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Interview

Buzzy Lee

Images and Video by Jan-Willem Dikkers

“My diary entries from 1998 are the same as 2018,
and it’s so fascinating to me.

I always try to keep a childlike quality to my music.

I still very much am that person.”

— Sasha Spielberg

Buzzy Lee
Buzzy Lee is the new pop solo project from actress and singer-songwriter Sasha Spielberg. The daughter of director Steven Spielberg and actress Kate Capshaw, Spielberg’s ongoing indie-folk group Wardell was formed with her brother Theo. Spielberg recently released her debut EP, Facepaint (2018), under solo moniker Buzzy Lee. The album is produced by Nicolas Jaar and accompanied by music videos directed by Stefan Weinberger.

Buzzy Lee, better known as Sasha Spielberg, began writing songs when she was eight. While a student at Brown University, Spielberg formed indie dream pop duo Wardell with her brother Theo. Among other musical and acting projects, Spielberg has devoted time to her newest musical moniker, Buzzy Lee. Her debut EP, Facepaint, is produced by longtime collaborator and musician Nicolas Jaar. Praised by Pitchfork and Rolling Stone, Facepaint showcases Spielberg’s unique brand of down-tempo pop. She talks with us about her tendency toward nostalgia, embracing her unique voice at an early age, and how it feels to finally turn voice memos into music.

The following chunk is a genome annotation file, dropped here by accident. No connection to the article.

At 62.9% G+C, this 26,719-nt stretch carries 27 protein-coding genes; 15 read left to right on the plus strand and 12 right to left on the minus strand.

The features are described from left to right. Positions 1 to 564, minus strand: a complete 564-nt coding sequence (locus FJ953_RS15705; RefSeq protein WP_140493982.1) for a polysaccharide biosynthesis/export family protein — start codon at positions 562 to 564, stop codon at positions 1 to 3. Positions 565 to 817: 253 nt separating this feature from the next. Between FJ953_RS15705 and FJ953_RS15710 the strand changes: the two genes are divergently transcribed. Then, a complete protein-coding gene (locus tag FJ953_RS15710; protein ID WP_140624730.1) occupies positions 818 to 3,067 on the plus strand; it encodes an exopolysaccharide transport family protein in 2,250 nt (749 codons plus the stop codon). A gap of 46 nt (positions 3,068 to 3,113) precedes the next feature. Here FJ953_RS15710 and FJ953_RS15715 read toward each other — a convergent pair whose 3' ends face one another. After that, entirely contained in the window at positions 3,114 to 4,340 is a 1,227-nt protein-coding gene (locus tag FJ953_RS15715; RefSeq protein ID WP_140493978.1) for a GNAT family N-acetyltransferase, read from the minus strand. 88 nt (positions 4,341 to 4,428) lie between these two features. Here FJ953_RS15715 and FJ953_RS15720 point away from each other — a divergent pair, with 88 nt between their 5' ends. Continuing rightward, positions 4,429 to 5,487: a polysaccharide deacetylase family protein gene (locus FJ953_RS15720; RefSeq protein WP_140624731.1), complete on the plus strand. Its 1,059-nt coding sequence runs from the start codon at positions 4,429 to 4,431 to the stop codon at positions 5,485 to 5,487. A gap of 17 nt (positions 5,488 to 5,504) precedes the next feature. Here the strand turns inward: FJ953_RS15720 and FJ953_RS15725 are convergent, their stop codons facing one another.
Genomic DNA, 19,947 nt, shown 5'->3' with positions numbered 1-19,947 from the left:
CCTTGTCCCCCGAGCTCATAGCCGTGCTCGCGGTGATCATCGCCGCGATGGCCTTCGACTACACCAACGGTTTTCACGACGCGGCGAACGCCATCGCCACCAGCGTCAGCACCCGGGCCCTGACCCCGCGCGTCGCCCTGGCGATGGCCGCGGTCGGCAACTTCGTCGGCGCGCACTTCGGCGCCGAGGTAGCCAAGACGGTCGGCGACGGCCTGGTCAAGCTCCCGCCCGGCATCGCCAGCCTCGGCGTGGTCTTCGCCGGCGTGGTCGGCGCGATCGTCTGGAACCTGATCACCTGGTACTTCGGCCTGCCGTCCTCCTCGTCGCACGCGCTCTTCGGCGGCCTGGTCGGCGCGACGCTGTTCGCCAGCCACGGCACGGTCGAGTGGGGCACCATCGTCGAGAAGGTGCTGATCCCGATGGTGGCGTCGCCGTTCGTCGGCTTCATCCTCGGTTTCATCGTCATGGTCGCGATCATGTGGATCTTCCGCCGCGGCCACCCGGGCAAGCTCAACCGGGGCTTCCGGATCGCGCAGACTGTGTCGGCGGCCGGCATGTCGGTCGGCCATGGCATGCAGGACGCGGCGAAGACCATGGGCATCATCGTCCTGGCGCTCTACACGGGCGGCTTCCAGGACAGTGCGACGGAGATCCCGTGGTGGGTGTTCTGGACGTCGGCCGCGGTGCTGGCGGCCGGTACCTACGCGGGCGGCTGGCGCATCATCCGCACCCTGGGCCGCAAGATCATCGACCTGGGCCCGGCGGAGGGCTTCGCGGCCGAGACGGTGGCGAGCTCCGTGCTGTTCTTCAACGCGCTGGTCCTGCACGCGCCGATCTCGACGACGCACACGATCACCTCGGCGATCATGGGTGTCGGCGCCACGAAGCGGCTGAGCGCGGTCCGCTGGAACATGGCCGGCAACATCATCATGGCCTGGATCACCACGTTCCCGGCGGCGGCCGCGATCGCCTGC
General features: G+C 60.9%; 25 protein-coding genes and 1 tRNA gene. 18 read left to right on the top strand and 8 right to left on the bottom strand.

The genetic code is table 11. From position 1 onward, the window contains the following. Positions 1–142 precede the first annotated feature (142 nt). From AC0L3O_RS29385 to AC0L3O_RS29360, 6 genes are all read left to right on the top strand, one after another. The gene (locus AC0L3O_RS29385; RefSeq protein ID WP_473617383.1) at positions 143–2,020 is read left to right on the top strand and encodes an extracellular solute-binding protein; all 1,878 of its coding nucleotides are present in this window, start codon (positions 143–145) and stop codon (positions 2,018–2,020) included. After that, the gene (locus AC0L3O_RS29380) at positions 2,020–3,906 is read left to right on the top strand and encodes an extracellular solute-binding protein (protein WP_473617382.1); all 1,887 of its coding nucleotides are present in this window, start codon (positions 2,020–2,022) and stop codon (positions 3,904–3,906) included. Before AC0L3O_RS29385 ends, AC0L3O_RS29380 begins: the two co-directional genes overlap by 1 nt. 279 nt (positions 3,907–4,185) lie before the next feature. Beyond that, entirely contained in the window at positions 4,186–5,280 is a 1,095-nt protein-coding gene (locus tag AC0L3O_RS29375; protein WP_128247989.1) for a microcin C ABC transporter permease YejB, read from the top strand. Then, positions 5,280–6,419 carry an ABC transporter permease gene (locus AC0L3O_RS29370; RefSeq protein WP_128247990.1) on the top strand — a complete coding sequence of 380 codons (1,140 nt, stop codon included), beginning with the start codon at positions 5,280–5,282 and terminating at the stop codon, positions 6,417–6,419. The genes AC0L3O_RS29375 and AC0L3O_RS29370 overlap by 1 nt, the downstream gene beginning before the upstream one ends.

Where are you from?
I’m from Los Angeles, California.

When did you start making music?
I started singing when I was probably five. I began writing songs and making music when I was about 10.

Who did you listen to growing up?
I went through a big Britney Spears, Backstreet Boys, Spice Girls phase. Then I got into classic rock when I was about 12 and listened to Janis Joplin and Joni Mitchell and Led Zeppelin. I was a really big Led Zeppelin snob. I’d correct people when they spelled it Z-E-P-P-L-I-N and say they weren’t true fans. I was that person when I was 12, so annoying. Then I branched out a bit more. My brother was in the next room listening to punk, so I got all of his music through my bedroom wall, mixed with the pop I was obsessed with. Basically, it was Spice Girls and punk for my early years.

How did you get started and how do you feel you’ve evolved through your different bands and collaborations?
With Theo, my brother who I’m in Wardell with, it’s always easy to finish songs because if I can’t push forward, he sort of takes over. We have each other’s backs. We’re siblings and also bandmates which makes for a very different experience.